Classes and Types of Lubricant Additives

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Classes and Types of Lubricant Additives

Lubricants, or lubricant additives as they are commonly known, are extremely useful to help lubricants last longer. Common lubricant properties cool, slick, clean, protect and lubricate. Lubricant additives by chemical manufacturers in UAE, generally are either synthetic or organic compounds that give one or more beneficial purposes in the oil or grease being used at a certain treatment rate. Lubricants may also be additives to existing lubricants, or they may be ingredients in new additives that improve the properties of the lubricant.

Classes of Lubricant Additives

There are four main classes of lubricant additives, with one representative for each of four industrial applications. The first three categories are those which add flow-time, decrease friction to the oil or grease and those which improve its chemical and physical properties.

The fourth category is made up of additives which improve the lubricant’s viscosity index. The viscosity index is an expression for the rate at which oil will spread into a film, thereby making it more slippery. The greater the viscosity index, the shallower the film will be. There are many factors which affect the oil/gluing property of the lubricant and some of them are physical properties, oil/water mixture characteristics, and theivity.

Types of Lubricant Additives

There are basically two types of lubricant additives, and these are the:

Synthetic: The synthetic additives can be chosen to mimic a particular compound which has been specifically synthesized to fulfill certain specifications, or they can be selected to have a particular structure, such as the addition of certain numbers of additives that increase the amount of silicone molecules in the lubricating oil.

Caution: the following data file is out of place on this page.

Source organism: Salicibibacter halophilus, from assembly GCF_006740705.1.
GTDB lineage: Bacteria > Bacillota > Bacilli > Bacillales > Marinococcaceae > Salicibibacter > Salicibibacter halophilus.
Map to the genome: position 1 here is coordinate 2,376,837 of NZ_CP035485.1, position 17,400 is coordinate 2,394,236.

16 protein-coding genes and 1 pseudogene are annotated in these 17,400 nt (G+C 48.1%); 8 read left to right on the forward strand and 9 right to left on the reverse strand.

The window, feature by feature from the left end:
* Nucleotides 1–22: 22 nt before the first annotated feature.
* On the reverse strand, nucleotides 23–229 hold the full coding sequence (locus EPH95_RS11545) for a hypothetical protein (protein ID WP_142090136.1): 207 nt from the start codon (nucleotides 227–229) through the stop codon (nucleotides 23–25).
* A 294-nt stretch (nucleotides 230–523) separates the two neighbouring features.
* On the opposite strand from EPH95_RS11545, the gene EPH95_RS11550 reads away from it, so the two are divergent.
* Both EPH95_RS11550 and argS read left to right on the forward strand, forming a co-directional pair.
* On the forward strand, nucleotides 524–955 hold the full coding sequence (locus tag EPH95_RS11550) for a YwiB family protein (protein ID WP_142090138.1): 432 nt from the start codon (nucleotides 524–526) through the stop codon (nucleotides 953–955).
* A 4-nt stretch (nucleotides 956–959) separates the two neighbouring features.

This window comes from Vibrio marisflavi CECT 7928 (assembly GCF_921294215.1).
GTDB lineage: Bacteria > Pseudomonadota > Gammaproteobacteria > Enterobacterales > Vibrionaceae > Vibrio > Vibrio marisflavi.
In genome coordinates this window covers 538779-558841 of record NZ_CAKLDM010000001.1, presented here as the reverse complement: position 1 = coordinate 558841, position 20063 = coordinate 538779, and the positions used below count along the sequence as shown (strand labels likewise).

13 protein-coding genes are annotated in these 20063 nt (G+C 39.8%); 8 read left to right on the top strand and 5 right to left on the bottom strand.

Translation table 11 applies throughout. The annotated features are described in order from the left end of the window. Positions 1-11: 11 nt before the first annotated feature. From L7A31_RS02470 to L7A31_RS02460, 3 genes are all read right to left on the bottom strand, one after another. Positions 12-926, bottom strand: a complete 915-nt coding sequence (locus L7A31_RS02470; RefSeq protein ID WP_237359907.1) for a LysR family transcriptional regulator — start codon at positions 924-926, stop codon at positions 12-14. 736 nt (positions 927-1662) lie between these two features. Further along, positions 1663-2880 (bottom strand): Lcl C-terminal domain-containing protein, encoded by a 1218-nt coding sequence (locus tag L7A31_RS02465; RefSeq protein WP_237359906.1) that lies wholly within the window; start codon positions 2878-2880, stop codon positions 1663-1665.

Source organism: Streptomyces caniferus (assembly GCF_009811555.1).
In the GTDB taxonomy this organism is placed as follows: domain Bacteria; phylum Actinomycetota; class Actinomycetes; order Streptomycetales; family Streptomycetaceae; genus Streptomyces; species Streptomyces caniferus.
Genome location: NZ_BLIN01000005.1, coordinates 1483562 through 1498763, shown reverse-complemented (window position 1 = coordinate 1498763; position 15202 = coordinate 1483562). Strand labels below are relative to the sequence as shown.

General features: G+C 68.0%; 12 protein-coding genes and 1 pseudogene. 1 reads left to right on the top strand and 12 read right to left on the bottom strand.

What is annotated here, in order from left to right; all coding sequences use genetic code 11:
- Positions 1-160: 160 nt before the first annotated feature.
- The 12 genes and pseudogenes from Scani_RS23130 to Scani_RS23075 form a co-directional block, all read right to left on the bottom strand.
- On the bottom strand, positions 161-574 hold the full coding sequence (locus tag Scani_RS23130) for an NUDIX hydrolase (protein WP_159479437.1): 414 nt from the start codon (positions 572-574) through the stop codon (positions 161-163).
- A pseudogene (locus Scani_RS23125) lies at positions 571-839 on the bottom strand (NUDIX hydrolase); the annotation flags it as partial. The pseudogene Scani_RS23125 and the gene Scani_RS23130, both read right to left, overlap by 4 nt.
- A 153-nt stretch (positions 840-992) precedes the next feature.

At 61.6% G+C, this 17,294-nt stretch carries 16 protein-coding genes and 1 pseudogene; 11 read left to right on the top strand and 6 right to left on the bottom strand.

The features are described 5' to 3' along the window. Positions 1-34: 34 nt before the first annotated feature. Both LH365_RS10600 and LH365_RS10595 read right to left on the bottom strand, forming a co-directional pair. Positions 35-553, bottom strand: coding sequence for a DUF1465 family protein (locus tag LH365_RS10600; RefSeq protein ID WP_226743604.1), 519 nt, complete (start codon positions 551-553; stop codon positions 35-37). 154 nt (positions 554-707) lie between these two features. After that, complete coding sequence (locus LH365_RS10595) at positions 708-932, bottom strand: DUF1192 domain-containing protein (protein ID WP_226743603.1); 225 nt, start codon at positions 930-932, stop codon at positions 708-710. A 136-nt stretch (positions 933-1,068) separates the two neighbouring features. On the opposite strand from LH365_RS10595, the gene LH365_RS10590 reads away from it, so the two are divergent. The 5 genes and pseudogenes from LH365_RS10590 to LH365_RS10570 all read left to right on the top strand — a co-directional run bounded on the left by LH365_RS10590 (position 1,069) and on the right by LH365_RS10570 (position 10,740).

Organic types: Organic lubricant additives, on the other hand, may be selected from the non-synthetic or the synthetic categories. Organic lubricants have no known mechanical properties, but their use is rather limited due to the fact that they may also attract a reaction from the metal surface they cover (for example, the addition of sulfur to increase the wear resistance of the metal bearings in bearings and the addition of formic acid to the rubber parts of pump cases).

Some lubricant additives may add specific chemical properties to the base oils. In addition, there are many additional mechanical properties which may be added to the oil depending on the intended application and existing lubrication properties. Many additives react with water to produce new properties, while others merely increase the overall effectiveness of the lubricant.